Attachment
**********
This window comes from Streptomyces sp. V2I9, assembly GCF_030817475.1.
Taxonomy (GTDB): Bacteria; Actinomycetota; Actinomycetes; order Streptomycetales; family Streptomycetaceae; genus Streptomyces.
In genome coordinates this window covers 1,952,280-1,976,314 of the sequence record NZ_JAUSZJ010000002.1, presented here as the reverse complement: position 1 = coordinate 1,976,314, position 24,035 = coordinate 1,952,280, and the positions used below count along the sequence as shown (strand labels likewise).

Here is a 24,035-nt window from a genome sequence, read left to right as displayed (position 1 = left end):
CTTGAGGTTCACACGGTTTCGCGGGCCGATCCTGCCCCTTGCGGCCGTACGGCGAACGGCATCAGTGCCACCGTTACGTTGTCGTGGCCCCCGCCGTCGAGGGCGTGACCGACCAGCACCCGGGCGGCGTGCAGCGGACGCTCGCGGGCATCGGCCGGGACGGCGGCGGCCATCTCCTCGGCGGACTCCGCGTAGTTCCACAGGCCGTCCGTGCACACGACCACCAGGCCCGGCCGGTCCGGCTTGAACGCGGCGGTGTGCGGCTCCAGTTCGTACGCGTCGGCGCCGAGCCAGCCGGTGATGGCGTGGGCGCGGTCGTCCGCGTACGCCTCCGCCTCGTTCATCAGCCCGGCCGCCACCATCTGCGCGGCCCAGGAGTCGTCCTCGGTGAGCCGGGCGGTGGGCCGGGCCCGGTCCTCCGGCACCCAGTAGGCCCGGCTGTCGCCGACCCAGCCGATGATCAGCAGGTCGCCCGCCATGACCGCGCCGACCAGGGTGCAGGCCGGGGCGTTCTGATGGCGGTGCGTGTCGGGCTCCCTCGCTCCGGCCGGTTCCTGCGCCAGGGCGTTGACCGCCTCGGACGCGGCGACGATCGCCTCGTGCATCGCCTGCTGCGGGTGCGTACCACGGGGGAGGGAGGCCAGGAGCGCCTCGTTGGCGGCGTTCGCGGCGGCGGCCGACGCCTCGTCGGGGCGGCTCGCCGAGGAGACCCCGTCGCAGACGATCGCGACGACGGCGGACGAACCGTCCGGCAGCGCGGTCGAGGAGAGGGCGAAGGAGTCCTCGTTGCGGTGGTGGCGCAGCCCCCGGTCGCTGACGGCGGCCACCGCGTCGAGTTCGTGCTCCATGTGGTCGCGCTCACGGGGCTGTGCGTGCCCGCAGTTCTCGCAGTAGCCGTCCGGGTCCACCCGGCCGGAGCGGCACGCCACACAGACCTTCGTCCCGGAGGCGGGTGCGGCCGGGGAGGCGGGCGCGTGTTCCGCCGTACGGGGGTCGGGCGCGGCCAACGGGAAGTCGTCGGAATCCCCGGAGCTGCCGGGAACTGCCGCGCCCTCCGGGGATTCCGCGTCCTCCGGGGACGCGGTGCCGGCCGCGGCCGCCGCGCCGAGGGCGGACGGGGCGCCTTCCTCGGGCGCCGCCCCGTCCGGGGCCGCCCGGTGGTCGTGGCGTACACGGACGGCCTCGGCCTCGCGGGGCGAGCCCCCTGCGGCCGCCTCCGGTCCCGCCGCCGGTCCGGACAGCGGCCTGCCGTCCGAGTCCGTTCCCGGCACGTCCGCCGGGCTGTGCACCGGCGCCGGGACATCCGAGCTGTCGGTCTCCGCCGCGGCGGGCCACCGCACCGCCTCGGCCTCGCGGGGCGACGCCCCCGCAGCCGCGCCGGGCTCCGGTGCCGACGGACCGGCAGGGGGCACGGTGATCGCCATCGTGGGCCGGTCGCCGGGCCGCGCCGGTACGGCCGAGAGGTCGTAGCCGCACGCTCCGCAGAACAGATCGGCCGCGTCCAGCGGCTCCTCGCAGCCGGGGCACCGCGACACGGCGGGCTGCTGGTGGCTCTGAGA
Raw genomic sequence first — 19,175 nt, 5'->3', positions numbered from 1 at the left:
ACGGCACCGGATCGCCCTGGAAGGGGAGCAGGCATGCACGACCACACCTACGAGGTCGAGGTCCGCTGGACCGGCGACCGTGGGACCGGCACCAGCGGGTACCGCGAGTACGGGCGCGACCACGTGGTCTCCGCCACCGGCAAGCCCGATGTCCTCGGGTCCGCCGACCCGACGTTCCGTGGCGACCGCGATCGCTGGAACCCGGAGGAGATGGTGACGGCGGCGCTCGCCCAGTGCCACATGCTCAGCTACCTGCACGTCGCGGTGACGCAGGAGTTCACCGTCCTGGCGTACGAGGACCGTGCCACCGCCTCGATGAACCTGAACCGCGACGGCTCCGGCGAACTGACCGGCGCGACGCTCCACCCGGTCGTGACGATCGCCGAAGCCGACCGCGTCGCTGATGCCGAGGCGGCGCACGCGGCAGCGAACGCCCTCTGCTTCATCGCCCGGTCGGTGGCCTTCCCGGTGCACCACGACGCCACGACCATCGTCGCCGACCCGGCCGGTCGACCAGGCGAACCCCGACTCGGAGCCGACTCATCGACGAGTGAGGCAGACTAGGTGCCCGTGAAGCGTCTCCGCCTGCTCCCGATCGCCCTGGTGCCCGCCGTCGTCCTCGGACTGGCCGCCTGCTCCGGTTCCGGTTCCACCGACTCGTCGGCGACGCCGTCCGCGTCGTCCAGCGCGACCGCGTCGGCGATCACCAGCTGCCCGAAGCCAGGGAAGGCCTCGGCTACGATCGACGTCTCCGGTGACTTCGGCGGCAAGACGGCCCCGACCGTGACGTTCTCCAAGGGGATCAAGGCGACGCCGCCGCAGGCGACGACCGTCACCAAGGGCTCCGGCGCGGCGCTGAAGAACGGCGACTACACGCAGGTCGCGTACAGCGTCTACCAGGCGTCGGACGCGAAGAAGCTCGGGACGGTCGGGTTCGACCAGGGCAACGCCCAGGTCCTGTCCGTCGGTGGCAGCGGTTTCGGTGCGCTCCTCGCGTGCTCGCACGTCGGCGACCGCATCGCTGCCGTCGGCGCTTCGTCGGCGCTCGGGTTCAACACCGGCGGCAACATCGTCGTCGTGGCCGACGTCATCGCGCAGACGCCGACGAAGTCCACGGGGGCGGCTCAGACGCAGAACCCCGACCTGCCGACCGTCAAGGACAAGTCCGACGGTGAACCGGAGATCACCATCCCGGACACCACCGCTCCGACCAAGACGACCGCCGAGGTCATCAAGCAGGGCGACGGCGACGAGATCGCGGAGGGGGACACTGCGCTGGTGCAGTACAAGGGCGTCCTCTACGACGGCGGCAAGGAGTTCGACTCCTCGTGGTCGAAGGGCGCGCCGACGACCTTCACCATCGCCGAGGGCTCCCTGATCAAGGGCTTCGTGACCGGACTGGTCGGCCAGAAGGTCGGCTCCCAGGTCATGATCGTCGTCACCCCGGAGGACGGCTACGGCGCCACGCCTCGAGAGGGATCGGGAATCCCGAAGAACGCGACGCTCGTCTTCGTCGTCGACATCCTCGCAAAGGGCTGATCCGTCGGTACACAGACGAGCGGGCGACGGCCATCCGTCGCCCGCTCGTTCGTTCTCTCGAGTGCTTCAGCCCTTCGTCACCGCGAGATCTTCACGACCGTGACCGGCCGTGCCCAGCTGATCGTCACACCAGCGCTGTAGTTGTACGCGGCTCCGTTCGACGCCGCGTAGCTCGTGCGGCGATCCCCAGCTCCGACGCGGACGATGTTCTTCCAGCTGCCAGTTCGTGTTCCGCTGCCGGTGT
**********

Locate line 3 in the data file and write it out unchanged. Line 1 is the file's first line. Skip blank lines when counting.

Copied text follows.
In genome coordinates this window covers 1,952,280-1,976,314 of the sequence record NZ_JAUSZJ010000002.1, presented here as the reverse complement: position 1 = coordinate 1,976,314, position 24,035 = coordinate 1,952,280, and the positions used below count along the sequence as shown (strand labels likewise).